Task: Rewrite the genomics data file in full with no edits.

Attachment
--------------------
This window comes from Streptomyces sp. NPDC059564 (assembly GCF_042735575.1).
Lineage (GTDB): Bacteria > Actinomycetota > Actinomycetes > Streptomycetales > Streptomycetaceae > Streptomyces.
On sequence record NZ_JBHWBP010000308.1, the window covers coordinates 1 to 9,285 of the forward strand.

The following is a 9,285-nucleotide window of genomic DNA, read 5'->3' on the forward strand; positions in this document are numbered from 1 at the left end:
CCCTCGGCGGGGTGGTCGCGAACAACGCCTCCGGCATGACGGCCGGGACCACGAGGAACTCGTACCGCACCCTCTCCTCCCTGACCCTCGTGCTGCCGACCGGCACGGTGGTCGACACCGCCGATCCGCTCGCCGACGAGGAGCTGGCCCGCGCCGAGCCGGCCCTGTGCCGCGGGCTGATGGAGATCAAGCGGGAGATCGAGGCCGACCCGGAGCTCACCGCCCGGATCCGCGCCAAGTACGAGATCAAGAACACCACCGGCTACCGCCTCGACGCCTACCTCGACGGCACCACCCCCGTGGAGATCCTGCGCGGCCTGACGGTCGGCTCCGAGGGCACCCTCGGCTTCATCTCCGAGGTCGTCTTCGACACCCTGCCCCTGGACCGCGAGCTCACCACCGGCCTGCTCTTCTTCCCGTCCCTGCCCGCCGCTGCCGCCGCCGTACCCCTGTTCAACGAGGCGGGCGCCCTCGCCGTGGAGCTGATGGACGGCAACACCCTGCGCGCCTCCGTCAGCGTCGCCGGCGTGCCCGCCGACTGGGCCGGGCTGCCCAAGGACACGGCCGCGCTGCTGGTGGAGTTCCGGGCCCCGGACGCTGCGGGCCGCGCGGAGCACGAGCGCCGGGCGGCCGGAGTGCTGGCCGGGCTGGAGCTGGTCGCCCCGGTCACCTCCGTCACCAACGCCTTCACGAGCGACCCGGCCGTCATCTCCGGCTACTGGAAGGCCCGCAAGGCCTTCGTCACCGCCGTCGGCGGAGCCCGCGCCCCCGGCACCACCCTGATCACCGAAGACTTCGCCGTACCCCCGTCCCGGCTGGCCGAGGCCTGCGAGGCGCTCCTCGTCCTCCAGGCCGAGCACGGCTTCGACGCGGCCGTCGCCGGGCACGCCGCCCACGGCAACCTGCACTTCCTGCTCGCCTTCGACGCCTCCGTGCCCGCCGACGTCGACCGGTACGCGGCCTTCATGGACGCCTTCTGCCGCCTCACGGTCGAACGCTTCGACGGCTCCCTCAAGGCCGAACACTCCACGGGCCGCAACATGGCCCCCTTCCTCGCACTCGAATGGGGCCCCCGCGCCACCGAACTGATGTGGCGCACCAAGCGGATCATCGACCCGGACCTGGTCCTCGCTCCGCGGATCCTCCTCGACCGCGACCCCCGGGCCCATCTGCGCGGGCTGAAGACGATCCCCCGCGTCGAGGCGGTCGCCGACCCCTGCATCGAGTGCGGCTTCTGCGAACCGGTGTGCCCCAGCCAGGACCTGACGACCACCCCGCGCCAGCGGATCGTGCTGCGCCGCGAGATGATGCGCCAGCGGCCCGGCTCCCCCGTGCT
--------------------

This window comes from Streptomyces sp. NPDC059564 (assembly GCF_042735575.1).
Lineage (GTDB): Bacteria > Actinomycetota > Actinomycetes > Streptomycetales > Streptomycetaceae > Streptomyces.
On sequence record NZ_JBHWBP010000308.1, the window covers coordinates 1 to 9,285 of the forward strand.

The following is a 9,285-nucleotide window of genomic DNA, read 5'->3' on the forward strand; positions in this document are numbered from 1 at the left end:
CCCTCGGCGGGGTGGTCGCGAACAACGCCTCCGGCATGACGGCCGGGACCACGAGGAACTCGTACCGCACCCTCTCCTCCCTGACCCTCGTGCTGCCGACCGGCACGGTGGTCGACACCGCCGATCCGCTCGCCGACGAGGAGCTGGCCCGCGCCGAGCCGGCCCTGTGCCGCGGGCTGATGGAGATCAAGCGGGAGATCGAGGCCGACCCGGAGCTCACCGCCCGGATCCGCGCCAAGTACGAGATCAAGAACACCACCGGCTACCGCCTCGACGCCTACCTCGACGGCACCACCCCCGTGGAGATCCTGCGCGGCCTGACGGTCGGCTCCGAGGGCACCCTCGGCTTCATCTCCGAGGTCGTCTTCGACACCCTGCCCCTGGACCGCGAGCTCACCACCGGCCTGCTCTTCTTCCCGTCCCTGCCCGCCGCTGCCGCCGCCGTACCCCTGTTCAACGAGGCGGGCGCCCTCGCCGTGGAGCTGATGGACGGCAACACCCTGCGCGCCTCCGTCAGCGTCGCCGGCGTGCCCGCCGACTGGGCCGGGCTGCCCAAGGACACGGCCGCGCTGCTGGTGGAGTTCCGGGCCCCGGACGCTGCGGGCCGCGCGGAGCACGAGCGCCGGGCGGCCGGAGTGCTGGCCGGGCTGGAGCTGGTCGCCCCGGTCACCTCCGTCACCAACGCCTTCACGAGCGACCCGGCCGTCATCTCCGGCTACTGGAAGGCCCGCAAGGCCTTCGTCACCGCCGTCGGCGGAGCCCGCGCCCCCGGCACCACCCTGATCACCGAAGACTTCGCCGTACCCCCGTCCCGGCTGGCCGAGGCCTGCGAGGCGCTCCTCGTCCTCCAGGCCGAGCACGGCTTCGACGCGGCCGTCGCCGGGCACGCCGCCCACGGCAACCTGCACTTCCTGCTCGCCTTCGACGCCTCCGTGCCCGCCGACGTCGACCGGTACGCGGCCTTCATGGACGCCTTCTGCCGCCTCACGGTCGAACGCTTCGACGGCTCCCTCAAGGCCGAACACTCCACGGGCCGCAACATGGCCCCCTTCCTCGCACTCGAATGGGGCCCCCGCGCCACCGAACTGATGTGGCGCACCAAGCGGATCATCGACCCGGACCTGGTCCTCGCTCCGCGGATCCTCCTCGACCGCGACCCCCGGGCCCATCTGCGCGGGCTGAAGACGATCCCCCGCGTCGAGGCGGTCGCCGACCCCTGCATCGAGTGCGGCTTCTGCGAACCGGTGTGCCCCAGCCAGGACCTGACGACCACCCCGCGCCAGCGGATCGTGCTGCGCCGCGAGATGATGCGCCAGCGGCCCGGCTCCCCCGTGCT